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"You were unable to do it."

Can you describe the tense of this sentence? Is it Past Progressive?

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1  
No, we can't, because the sentence is ungrammatical. Perhaps you meant 'You were able to do it' or 'You were enabled to do it.' –  Barrie England Sep 26 '12 at 9:31
    
@BarrieEngland Sorry, A correct sentence is "You were unable to do it.". –  1eftHer0 Sep 26 '12 at 9:39

2 Answers 2

up vote 5 down vote accepted

The finite verb is were and it’s the past tense of be.

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it is the imprefect ("were" as opposed to the perfect "had been"). –  Mawg Sep 26 '12 at 11:58
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@Mawg: It is not. English has no imperfect tense. –  Barrie England Sep 26 '12 at 12:03

The tense is simple past or past simple. Progressive tenses use /-ing/: He is running or She was jumping or They had been eating or We will be groaning soon or You would have been driving for 24 hours by then.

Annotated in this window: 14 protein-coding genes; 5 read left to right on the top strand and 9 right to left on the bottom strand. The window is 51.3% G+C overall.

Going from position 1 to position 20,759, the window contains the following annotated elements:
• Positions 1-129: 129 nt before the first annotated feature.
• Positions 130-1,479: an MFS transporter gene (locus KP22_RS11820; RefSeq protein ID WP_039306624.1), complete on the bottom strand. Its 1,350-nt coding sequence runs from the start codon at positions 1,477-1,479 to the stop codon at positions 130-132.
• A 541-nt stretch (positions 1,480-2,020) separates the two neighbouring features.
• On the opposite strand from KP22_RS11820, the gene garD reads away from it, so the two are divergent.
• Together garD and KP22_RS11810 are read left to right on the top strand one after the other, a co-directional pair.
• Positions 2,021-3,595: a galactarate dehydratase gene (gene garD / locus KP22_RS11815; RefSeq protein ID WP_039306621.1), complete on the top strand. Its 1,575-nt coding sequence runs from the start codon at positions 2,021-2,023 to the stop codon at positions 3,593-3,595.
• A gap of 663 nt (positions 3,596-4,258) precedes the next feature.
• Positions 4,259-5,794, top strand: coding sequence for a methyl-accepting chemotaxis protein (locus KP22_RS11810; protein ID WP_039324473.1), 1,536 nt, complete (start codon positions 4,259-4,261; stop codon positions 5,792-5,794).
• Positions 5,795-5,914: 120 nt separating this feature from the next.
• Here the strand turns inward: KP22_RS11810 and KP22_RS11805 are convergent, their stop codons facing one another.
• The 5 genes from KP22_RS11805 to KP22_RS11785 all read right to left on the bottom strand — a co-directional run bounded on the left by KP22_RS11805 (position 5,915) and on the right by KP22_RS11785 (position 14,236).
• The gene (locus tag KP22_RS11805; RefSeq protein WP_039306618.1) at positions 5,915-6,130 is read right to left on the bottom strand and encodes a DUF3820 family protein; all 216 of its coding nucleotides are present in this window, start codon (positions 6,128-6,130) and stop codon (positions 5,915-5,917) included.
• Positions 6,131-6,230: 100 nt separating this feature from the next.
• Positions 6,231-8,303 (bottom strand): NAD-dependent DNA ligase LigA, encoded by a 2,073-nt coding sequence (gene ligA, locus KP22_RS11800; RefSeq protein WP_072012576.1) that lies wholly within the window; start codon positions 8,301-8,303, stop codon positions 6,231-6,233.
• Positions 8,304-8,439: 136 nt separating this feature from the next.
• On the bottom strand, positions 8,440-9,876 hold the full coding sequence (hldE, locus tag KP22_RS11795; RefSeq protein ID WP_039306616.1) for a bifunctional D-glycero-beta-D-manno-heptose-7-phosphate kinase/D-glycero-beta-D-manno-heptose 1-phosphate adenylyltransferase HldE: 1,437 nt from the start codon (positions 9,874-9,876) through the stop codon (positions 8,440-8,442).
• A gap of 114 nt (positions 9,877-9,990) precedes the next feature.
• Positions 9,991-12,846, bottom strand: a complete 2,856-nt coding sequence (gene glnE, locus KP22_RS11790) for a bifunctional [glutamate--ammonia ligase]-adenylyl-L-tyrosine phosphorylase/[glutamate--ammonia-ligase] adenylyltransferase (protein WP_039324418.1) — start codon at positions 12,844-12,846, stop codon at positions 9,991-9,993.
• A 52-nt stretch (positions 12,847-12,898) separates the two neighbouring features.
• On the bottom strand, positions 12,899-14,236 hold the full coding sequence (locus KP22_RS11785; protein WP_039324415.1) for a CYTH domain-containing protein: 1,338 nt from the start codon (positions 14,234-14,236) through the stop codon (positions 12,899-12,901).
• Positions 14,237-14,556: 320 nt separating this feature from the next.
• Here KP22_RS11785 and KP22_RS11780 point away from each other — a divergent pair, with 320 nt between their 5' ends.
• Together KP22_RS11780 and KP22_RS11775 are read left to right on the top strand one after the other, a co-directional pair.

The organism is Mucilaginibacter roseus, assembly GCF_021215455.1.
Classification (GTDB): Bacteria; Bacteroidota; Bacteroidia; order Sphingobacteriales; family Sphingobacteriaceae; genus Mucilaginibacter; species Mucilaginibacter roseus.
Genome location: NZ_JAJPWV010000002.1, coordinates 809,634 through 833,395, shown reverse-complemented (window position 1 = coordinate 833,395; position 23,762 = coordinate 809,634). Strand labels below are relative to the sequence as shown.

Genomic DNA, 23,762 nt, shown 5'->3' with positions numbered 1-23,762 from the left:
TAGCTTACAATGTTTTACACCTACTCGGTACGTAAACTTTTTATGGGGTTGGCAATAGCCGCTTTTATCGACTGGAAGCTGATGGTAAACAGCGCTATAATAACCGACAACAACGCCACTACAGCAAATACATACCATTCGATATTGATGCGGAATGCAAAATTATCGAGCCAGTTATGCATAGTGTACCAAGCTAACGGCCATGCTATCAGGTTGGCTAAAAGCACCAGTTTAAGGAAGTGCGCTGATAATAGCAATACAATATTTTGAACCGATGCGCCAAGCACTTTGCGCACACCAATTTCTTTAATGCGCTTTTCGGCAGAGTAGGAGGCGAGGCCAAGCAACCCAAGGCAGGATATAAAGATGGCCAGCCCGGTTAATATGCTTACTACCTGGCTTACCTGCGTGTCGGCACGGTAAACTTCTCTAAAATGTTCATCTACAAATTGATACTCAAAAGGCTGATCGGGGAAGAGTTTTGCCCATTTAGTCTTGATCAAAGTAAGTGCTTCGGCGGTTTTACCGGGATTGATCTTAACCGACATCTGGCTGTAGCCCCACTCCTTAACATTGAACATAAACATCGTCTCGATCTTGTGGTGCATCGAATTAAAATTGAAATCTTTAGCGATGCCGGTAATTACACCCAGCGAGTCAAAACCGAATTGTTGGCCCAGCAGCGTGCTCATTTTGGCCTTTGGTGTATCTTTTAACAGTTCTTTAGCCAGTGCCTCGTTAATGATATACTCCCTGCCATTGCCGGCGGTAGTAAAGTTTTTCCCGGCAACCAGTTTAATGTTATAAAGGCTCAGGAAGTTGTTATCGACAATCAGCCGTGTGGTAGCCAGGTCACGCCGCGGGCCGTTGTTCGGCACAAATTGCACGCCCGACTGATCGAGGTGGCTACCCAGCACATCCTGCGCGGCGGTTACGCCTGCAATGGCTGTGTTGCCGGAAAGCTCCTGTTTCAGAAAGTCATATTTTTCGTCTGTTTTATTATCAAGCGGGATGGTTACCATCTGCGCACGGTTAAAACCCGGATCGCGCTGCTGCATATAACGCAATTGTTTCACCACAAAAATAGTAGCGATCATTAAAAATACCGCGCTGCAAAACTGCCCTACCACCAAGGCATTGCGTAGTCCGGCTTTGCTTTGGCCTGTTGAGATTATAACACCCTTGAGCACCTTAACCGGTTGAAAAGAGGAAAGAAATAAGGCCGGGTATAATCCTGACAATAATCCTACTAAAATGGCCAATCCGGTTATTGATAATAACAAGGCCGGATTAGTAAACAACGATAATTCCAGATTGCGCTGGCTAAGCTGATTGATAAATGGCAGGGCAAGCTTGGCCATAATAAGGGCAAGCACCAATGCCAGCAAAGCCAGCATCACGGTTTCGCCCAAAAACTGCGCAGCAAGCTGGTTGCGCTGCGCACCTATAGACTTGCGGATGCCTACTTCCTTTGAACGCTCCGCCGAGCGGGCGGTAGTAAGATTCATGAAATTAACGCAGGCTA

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Progressive is not a tense; even in languages with progressive morphology, progressive is an aspect. English has only two tenses, present and past. The progressive is a construction consisting of a form of the auxiliary verb be followed by the -ing form of the main predicate. It doesn't refer to time but to continuity of action, and requires an active predicate. –  John Lawler Sep 26 '12 at 17:20
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Yes, progressive is an aspect. The verb-tense terminology used by most English teachers and textbooks is inconsistent and sloppy. I recognize only two tenses: present and past. (I just found a page that lists 19 English tenses!) Then there are aspects: progressive and perfect; voice: active and passive; mood: subjunctive; etc. And many more words that I no longer use. I should have said progressive tense-forms perhaps. –  user21497 Sep 26 '12 at 18:25

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